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Car Audio

Subwoofers

Subwoofers are a specific type of loudspeaker for low frequency reproduction. Mobile 'subs' are not very different from any other application of sub in terms of construction. However it is more common in aftermarket that visual aesthetics take on a more significant role in design than other types of sub drivers, including high contrast paint schemes, grill covers, translucent or refractive materials. Typical subwoofer drivers range in size from an 8" diameter to 10", 12" or 15"; more rarely, some car systems may have 18", 21", 22", 24" or even 32" subwoofers.

 

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A subwoofer is used when existing low frequency production is unsatisfactory, either in frequency range or in volume. Design goals have led to subwoofer, both driver's alone and whole packages, with some extreme difference from one another. Space conscious design has reduced some driver depth to 2" or less, or enclosure depth to 3". Pure loudness through increasing sound pressure has led to some drivers with excursions as great as 4" and vented components to cool the "motor" of the speaker. Quality and clarity has led to driver enclosures being tuned by construction to resonate or neutralize certain frequencies.

 

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Woofer is the term commonly used for a loudspeaker driver designed to produce low frequency sounds, typically from around 40 hertz up to about a kilohertz or higher. The name is from the onomatopoeic English word for a dog's bark, "woof" (in contrast to the name used for speakers designed to reproduce high-frequency sounds, tweeter). The most common design for a woofer is the electrodynamic driver, which typically uses a stiff paper cone, driven by a voice coil which is surrounded by a magnetic field. The voice coil is attached by adhesives to the back of the speaker cone. The voice coil and magnet form a linear electric motor. When current flows through the voice coil, the coil moves in relation to the frame according to Fleming's left hand rule, causing the coil to push or pull on the driver cone in a piston-like way. The resulting motion of the cone creates sound waves as it moves in and out.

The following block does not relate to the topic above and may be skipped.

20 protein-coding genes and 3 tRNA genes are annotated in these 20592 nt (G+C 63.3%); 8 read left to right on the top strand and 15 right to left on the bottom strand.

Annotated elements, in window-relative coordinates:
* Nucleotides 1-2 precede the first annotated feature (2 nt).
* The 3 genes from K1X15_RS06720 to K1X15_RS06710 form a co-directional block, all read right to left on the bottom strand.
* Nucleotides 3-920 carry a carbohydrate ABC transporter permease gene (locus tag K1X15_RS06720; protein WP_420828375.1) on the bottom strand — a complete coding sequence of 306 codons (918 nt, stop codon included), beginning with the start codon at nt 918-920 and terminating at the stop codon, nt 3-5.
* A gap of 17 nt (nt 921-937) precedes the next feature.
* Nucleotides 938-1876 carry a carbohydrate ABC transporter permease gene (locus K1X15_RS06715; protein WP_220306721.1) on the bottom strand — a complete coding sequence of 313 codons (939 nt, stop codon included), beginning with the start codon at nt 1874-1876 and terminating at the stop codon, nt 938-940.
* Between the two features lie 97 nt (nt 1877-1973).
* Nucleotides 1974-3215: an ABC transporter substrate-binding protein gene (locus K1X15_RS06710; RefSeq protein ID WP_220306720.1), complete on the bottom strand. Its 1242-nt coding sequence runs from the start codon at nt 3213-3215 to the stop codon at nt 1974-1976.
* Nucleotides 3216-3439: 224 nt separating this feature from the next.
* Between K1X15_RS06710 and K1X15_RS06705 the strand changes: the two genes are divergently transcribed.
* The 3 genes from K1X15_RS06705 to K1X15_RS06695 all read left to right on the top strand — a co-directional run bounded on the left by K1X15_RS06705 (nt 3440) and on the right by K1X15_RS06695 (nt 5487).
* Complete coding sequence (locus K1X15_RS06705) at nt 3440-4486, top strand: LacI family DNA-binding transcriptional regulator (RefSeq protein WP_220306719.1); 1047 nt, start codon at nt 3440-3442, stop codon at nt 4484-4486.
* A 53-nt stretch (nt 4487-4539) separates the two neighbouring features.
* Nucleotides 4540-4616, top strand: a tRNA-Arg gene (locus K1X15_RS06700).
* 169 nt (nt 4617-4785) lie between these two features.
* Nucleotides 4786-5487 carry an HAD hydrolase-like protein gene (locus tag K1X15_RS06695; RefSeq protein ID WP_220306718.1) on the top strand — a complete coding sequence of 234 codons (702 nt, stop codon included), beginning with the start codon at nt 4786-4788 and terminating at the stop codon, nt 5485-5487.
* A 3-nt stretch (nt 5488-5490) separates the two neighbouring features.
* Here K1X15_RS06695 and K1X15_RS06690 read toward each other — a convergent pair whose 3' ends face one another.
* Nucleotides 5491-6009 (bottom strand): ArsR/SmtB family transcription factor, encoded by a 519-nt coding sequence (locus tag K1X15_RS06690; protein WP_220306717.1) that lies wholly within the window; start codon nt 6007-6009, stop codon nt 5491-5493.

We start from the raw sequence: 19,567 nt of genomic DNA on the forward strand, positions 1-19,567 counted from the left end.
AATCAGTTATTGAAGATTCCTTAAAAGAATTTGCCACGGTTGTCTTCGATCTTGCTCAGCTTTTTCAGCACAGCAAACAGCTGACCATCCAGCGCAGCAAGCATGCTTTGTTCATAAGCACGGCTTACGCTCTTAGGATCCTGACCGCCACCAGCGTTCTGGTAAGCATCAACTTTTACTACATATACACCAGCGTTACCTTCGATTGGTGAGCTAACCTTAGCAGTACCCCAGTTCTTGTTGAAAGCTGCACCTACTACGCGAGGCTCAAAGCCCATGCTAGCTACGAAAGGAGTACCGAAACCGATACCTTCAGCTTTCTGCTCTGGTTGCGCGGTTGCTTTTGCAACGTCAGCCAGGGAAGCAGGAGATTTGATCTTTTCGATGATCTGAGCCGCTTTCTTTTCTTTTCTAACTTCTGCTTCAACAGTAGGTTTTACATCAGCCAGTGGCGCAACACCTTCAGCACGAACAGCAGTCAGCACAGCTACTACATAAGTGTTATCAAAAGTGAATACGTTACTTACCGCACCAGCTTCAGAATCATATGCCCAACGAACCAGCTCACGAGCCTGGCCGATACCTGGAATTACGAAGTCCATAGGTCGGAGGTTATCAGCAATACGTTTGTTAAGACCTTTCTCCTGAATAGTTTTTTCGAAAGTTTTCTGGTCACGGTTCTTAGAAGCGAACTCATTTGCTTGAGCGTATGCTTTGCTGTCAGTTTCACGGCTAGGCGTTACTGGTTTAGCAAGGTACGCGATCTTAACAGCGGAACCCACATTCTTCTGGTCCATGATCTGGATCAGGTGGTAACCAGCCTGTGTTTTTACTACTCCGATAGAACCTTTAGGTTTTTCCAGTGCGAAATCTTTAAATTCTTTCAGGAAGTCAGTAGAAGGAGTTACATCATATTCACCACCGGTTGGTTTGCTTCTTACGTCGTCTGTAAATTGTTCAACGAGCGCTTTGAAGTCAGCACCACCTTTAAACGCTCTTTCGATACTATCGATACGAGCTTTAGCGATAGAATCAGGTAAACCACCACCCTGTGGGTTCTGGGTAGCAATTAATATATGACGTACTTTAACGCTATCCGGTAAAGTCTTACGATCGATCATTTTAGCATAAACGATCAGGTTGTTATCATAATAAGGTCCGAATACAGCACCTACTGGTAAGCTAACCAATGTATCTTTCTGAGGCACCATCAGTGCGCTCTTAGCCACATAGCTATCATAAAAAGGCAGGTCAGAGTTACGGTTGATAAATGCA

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The frame, or basket, is the structure holding the cone, voice coil and magnet in the proper alignment, and must be as rigid as possible. Cast metal baskets are the most expensive and the most rigid in all directions. Stamped steel baskets are cheaper but less rigid, and cast plastic is cheaper still and has come into common use.

An important woofer specification is its power rating, the amount of power the woofer can handle without damage. The power rating is not easily characterized (see below) and many manufacturers cite momentary peak power ratings which would damage the speaker if maintained.

At ordinary sound pressure levels (SPL), most humans can hear down to about 20 Hz,.woofers are generally used to cover the lowest octaves of the system's frequency range. In two-way loudspeaker systems, the drivers handling the lower frequencies are also obliged to cover a substantial part of the midrange, often as high as 1000 or 2000Hz; such drivers are commonly termed mid woofers.

 

 

 

 

 

 
 

 

 

 

 


 

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